January 31, 2008 -- Many of my previous articles on OnDemandJournal.com and WhatTheyThink.com concentrated on the difficulty of recruiting students for the printing industry. Ah, those were the days. Before we at Dunwoody College of Technology experienced so much demand for open seats that we began to turn away interested students. Before we had to split our classes into two sections, and teach five days a week instead of four. Before each section featured twenty students instead of ten or twelve. Before my salary went from five figures to six. (OK, so that last bit never happened. Sigh.).
There are, as always, a number of reasons, as opposed to any one, that caused this increase in enrollment. None of which are the subject of this piece. However, this dramatically increased enrollment did cause a certain expansiveness in the mood of management, allowing us to slip a new course proposal past everyone, one which required a collaboration between my program, Graphics & Printing Technologies, and the Information Technologies program, "Design for Variable Data Print."
The idea was to combine my own experience with the Adobe Creative Suite applications, RIPs and color output devices with database administration skills I do not possess (although I am improved in that respect now the class is completed). So, I hooked up with fellow instructor Bob Nell, an old school, ex-Cray and Control Data programmer teaching his way toward retirement, yet still pathologically interested in anything to do with computers, programming and data in general.
My interest in putting this program together was to satisfy two questions regarding Variable Data: Will young designers be interested, and even capable, of integrating geeky, database work into their creative, arty side, and, Could we incorporate a real world, live project to see if we could be successful at it?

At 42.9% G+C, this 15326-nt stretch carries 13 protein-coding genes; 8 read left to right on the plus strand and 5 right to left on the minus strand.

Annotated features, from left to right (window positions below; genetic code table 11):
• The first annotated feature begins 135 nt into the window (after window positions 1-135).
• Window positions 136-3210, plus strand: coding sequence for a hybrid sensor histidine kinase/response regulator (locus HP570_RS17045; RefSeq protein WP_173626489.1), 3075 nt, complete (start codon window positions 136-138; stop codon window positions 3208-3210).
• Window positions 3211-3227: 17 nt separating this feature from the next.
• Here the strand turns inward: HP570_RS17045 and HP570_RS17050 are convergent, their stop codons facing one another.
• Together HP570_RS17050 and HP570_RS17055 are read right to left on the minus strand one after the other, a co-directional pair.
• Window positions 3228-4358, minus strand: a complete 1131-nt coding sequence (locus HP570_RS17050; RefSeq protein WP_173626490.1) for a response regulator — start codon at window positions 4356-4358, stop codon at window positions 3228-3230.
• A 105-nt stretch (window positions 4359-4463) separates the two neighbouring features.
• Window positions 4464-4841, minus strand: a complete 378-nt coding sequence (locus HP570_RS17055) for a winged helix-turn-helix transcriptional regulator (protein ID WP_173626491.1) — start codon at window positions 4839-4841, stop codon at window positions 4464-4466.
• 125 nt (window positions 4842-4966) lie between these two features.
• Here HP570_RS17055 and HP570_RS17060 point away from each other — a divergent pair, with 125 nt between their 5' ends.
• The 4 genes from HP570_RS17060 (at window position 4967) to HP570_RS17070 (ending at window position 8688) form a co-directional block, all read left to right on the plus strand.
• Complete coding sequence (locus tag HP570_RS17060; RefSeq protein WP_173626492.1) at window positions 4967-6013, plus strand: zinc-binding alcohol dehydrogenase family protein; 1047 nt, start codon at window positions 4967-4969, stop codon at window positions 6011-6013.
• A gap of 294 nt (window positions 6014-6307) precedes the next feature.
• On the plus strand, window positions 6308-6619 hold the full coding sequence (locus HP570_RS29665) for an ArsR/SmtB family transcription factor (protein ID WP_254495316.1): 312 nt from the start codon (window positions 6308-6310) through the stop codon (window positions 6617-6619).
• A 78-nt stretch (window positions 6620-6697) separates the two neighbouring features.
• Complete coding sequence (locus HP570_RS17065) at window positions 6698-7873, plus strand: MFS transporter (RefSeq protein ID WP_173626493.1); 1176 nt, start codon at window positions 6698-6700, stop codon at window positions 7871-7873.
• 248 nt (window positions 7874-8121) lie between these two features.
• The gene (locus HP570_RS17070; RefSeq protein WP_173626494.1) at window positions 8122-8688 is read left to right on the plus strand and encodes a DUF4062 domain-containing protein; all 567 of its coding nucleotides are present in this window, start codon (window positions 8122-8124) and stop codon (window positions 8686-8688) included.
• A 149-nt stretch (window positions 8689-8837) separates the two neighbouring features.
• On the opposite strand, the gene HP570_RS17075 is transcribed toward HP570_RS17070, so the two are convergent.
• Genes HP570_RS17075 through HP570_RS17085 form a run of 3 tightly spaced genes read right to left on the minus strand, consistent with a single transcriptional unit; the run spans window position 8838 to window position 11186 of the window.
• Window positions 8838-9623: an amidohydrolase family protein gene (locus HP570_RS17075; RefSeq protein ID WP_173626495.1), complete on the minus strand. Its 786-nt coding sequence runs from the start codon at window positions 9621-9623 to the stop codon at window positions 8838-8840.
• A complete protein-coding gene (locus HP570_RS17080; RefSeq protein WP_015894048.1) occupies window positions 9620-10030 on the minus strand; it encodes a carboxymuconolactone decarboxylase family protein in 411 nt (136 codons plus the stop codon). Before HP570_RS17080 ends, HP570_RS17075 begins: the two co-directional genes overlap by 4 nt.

when bean counters run academic programs you get bean grinders as graduates
I make no claim at being on the forefront of post-secondary Variable Data education. That distinction probably belongs to Dr. John Leininger of Clemson, who put together a traveling road show on Variable Data Printing four years ago and who got me excited about the whole concept. It took this long to sell my own management on supporting the program because it required putting two instructors in the front of a single classroom, a concept hated by our bean counters, whether or not it makes academic sense. However, when bean counters run academic programs you get bean grinders as graduates, so we went ahead and did it anyway.
Our first class had an enrollment of seven 2nd-year designers, none older than their early twenties. We purchased a single license of Print Shop Mail, and cast about for a real business upon which to inflict ourselves. That business turned out to be Brickhouse Music, a dual-location music store in western Wisconsin, who was willing to lend us their customer databases in exchange for a gratis variable data trial run. Brickhouse is a regular customer of Dunwoody’s Print Services Center, and on a personal note, I teach banjo one evening a week at Brickhouse Music in River Falls.